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Santa Claus and the Whiskers To Prove It

All the pulling and tugging don't bother Jim Kurssi, aka Santa Claus, who sits in Santa's castle in Springfield Mall. Kurssi's beard is the real thing, so all the testing that the children do is for naught.

"I have more trouble with the mothers," Kurssi said. "They like to test it."

Kurssi has been at Springfield Mall for the last seven or eight years as Santa. With the real beard and a quiet demeanor, Kurssi is a respected Santa at the mall. At times, he's even asked to perform real miracles, but Kurssi's careful not to promise too much.

"I've had some kids come in, try to get the family back together. It's traumatic for them," he said.

Danny McGarvey, 4, was back for another year on Kurssi's lap. The Springfield child has been to this Santa before.

"I asked for a scooter and geo magnets," Danny said.

"This is his fourth year with the same Santa," Danny's mother, Sarah McGarvey, said.

Vicky Nottingham, 8, couldn't wait to go down her list with Santa. She wanted a puppy, a new baby sister and a scooter.

"He was going to be really nice. She'll give me the baby sister," Vicky said, pointing to her mother, "and Santa will bring the puppy."

Kurssi gets all kinds around Christmas, too, including teenagers and even a pair of seniors he's seen year after year. The seniors buy two sets of pictures and make Christmas cards with the picture.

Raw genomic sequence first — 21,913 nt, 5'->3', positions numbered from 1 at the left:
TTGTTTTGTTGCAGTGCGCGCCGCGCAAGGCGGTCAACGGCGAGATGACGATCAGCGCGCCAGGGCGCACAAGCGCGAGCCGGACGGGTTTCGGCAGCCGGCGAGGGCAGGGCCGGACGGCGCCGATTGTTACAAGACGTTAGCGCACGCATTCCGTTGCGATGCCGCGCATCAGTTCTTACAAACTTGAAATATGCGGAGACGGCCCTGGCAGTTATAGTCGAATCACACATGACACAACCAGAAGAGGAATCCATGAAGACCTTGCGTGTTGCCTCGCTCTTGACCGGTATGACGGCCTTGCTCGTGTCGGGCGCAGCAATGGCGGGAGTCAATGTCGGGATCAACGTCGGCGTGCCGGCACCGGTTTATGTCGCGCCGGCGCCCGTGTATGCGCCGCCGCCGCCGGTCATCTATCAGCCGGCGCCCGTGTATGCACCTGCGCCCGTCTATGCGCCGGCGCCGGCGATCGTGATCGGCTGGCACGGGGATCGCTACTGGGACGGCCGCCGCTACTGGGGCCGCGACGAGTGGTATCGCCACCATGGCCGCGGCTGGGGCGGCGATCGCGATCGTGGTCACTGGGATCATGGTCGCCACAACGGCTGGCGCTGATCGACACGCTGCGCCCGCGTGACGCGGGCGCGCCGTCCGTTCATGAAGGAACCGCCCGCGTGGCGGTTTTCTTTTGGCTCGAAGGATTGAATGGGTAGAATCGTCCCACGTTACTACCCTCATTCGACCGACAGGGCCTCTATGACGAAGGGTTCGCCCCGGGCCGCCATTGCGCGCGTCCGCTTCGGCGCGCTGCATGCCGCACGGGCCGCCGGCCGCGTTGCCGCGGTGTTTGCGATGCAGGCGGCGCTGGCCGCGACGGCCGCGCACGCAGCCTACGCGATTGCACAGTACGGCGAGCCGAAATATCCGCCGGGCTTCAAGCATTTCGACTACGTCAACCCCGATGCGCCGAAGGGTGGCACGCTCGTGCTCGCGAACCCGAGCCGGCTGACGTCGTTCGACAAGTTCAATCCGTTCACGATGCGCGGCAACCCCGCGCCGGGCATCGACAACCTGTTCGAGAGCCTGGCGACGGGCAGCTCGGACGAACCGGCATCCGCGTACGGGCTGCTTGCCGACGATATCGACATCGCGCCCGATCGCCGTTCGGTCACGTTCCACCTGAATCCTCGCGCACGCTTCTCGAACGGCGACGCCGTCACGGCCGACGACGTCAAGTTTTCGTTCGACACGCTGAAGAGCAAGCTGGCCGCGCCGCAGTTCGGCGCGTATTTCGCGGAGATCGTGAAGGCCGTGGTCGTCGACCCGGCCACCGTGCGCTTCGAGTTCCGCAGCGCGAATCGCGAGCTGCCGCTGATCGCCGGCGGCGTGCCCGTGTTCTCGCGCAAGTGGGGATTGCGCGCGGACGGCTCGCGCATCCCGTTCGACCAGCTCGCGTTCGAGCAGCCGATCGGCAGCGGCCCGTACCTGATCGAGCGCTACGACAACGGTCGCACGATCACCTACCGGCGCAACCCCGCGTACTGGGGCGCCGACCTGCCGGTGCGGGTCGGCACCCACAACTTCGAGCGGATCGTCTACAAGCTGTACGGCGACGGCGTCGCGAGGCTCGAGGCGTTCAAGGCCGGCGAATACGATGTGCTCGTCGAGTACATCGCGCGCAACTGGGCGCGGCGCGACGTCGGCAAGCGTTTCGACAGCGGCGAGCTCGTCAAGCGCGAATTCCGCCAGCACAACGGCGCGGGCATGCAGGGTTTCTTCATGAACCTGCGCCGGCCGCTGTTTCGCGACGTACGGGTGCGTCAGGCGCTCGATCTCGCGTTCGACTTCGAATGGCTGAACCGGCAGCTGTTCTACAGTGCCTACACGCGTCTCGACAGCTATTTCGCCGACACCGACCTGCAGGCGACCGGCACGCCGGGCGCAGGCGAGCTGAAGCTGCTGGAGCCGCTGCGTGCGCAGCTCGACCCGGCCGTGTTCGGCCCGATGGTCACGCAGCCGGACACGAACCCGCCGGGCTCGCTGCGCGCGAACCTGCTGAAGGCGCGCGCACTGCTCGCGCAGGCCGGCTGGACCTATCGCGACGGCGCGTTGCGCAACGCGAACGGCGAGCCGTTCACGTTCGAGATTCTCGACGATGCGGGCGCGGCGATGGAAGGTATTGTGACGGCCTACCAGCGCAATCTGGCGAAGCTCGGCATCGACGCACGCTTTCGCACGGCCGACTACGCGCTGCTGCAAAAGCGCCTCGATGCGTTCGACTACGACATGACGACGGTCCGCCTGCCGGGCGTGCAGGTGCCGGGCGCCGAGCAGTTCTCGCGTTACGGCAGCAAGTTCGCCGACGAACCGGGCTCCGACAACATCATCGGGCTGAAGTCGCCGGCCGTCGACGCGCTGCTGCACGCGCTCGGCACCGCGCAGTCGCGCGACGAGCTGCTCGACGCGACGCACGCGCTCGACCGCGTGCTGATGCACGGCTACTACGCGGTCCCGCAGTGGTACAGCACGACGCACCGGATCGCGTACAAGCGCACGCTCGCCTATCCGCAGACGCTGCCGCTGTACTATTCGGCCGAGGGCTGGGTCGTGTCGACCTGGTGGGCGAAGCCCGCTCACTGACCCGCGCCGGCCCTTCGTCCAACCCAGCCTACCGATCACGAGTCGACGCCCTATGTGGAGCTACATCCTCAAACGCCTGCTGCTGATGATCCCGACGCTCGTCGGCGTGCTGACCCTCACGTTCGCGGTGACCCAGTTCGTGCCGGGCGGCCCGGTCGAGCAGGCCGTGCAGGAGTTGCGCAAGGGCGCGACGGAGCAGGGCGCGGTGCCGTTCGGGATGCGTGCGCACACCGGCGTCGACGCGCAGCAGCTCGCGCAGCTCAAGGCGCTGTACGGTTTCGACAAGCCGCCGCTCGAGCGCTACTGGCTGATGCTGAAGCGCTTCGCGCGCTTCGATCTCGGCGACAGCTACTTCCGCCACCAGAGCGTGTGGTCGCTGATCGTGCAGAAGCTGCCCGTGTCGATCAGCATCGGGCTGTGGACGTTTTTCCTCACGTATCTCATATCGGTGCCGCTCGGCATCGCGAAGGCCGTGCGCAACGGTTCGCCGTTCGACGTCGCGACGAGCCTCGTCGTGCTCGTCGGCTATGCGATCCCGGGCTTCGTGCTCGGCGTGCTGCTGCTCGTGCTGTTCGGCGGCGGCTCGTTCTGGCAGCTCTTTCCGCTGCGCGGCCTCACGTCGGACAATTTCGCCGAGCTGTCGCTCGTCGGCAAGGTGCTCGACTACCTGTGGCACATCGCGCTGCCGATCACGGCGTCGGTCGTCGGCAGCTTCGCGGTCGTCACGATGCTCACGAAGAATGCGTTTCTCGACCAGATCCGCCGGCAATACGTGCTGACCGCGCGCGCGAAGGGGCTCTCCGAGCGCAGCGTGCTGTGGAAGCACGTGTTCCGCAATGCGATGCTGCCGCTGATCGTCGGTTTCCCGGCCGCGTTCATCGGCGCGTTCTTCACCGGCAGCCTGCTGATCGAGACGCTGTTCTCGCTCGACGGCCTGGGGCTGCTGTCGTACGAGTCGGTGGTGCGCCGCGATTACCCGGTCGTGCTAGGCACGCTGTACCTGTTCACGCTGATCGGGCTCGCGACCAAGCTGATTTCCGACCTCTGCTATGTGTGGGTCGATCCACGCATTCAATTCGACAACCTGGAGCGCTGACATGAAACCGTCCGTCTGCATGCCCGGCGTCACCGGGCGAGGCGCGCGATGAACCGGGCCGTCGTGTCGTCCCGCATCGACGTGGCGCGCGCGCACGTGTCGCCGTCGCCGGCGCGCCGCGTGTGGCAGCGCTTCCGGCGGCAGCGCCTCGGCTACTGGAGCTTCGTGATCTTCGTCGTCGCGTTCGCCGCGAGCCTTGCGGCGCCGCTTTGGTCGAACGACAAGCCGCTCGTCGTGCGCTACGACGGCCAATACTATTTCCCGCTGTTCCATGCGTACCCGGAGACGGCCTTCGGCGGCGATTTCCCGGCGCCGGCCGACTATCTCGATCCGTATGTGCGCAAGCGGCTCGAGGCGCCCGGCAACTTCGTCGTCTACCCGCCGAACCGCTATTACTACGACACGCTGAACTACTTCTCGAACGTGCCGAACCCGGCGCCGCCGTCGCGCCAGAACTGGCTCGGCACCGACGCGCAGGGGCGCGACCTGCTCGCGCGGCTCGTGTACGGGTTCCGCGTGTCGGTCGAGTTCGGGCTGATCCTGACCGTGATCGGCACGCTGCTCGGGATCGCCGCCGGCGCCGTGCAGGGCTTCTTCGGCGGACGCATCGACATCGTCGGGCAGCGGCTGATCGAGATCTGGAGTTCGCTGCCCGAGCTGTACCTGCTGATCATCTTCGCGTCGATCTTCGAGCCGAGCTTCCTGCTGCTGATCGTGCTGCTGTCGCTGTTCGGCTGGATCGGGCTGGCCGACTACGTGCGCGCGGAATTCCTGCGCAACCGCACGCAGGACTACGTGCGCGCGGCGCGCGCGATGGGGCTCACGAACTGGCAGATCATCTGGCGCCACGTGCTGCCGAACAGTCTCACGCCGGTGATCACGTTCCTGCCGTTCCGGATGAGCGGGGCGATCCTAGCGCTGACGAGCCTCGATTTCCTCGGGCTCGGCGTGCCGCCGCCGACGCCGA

"I see them at the senior movies," which is a special Springfield Mall has for seniors every week. "I'm there to greet them," he said.

Some children are so sold on the real beard, their secret is only for Santa, and they won't tell their parents what they've asked for.

"I've had them tell me what they want and then the parent comes back and asks what they said. You have to listen," he said.

When Kurrsi hears stories about an illness or getting the family back together, he avoids giving false hopes and tries to let the magic take over.

"I just tell them I'll say a prayer for them," he said.

The time leading up to Christmas is special for Kurssi, but after weeks of children climbing on his lap, tugging his beard, nothing is as special as Christmas Eve, when he breaks out the scissors and razor.

"This comes off on Christmas Eve," he said. "I start growing it in May."